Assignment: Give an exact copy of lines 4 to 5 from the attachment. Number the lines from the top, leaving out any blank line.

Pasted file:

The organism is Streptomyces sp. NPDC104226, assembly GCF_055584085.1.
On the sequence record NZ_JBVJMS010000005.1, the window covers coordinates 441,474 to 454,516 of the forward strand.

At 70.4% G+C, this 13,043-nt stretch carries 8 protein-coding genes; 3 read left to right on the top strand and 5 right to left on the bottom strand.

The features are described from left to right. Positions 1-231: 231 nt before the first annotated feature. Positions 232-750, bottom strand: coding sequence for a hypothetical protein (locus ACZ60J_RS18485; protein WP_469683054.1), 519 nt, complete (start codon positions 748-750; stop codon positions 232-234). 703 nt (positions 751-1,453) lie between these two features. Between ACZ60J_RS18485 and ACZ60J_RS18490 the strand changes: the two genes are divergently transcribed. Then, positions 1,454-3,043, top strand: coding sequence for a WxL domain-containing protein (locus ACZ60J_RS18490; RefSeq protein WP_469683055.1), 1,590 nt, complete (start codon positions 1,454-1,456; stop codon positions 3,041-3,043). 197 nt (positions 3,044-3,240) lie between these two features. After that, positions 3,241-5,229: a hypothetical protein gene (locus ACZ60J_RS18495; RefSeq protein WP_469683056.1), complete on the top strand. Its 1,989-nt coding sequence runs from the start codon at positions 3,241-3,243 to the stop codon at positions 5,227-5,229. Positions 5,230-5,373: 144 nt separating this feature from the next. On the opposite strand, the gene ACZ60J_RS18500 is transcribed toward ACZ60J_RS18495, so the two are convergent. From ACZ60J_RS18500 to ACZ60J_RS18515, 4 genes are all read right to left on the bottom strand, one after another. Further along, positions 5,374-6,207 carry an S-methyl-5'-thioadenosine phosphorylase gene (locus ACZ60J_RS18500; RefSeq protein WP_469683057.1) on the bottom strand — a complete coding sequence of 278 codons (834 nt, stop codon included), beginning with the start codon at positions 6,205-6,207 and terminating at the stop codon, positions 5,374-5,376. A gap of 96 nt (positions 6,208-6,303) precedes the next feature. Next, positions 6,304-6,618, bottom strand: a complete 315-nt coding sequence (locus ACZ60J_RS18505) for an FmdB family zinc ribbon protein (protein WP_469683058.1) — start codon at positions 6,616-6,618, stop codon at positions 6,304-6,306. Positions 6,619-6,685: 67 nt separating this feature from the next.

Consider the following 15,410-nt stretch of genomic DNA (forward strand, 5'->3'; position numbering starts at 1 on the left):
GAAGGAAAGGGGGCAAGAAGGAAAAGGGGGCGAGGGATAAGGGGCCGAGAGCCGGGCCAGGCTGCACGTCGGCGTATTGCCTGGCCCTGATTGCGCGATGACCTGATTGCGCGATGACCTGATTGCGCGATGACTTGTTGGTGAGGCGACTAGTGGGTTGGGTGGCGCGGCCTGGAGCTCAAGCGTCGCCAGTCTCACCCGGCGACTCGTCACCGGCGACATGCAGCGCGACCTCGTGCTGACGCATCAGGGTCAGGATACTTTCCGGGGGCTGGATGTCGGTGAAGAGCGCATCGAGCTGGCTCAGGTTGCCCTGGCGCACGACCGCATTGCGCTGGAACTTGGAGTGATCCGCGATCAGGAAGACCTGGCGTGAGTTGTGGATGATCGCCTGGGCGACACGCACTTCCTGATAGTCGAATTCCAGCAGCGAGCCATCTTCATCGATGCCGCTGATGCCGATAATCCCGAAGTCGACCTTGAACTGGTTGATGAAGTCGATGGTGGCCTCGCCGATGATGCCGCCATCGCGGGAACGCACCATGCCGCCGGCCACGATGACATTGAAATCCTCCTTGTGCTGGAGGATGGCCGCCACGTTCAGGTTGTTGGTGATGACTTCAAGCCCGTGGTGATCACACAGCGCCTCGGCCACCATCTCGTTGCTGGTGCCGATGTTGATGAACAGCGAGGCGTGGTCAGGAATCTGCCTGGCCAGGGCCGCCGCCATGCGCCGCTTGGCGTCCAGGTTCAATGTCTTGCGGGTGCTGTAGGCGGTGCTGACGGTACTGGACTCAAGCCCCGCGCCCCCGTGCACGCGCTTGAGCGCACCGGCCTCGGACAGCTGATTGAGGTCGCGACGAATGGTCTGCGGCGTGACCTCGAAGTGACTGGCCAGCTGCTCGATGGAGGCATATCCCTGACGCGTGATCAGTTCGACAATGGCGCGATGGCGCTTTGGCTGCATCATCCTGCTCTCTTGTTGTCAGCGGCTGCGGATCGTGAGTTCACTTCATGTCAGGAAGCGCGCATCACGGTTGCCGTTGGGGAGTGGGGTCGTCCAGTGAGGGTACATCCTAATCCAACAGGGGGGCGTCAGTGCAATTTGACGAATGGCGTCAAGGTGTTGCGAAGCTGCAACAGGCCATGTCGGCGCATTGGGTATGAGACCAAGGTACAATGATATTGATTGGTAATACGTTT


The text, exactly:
The features are described from left to right. Positions 1-231: 231 nt before the first annotated feature. Positions 232-750, bottom strand: coding sequence for a hypothetical protein (locus ACZ60J_RS18485; protein WP_469683054.1), 519 nt, complete (start codon positions 748-750; stop codon positions 232-234). 703 nt (positions 751-1,453) lie between these two features. Between ACZ60J_RS18485 and ACZ60J_RS18490 the strand changes: the two genes are divergently transcribed. Then, positions 1,454-3,043, top strand: coding sequence for a WxL domain-containing protein (locus ACZ60J_RS18490; RefSeq protein WP_469683055.1), 1,590 nt, complete (start codon positions 1,454-1,456; stop codon positions 3,041-3,043). 197 nt (positions 3,044-3,240) lie between these two features. After that, positions 3,241-5,229: a hypothetical protein gene (locus ACZ60J_RS18495; RefSeq protein WP_469683056.1), complete on the top strand. Its 1,989-nt coding sequence runs from the start codon at positions 3,241-3,243 to the stop codon at positions 5,227-5,229. Positions 5,230-5,373: 144 nt separating this feature from the next. On the opposite strand, the gene ACZ60J_RS18500 is transcribed toward ACZ60J_RS18495, so the two are convergent. From ACZ60J_RS18500 to ACZ60J_RS18515, 4 genes are all read right to left on the bottom strand, one after another. Further along, positions 5,374-6,207 carry an S-methyl-5'-thioadenosine phosphorylase gene (locus ACZ60J_RS18500; RefSeq protein WP_469683057.1) on the bottom strand — a complete coding sequence of 278 codons (834 nt, stop codon included), beginning with the start codon at positions 6,205-6,207 and terminating at the stop codon, positions 5,374-5,376. A gap of 96 nt (positions 6,208-6,303) precedes the next feature. Next, positions 6,304-6,618, bottom strand: a complete 315-nt coding sequence (locus ACZ60J_RS18505) for an FmdB family zinc ribbon protein (protein WP_469683058.1) — start codon at positions 6,616-6,618, stop codon at positions 6,304-6,306. Positions 6,619-6,685: 67 nt separating this feature from the next.

Consider the following 15,410-nt stretch of genomic DNA (forward strand, 5'->3'; position numbering starts at 1 on the left):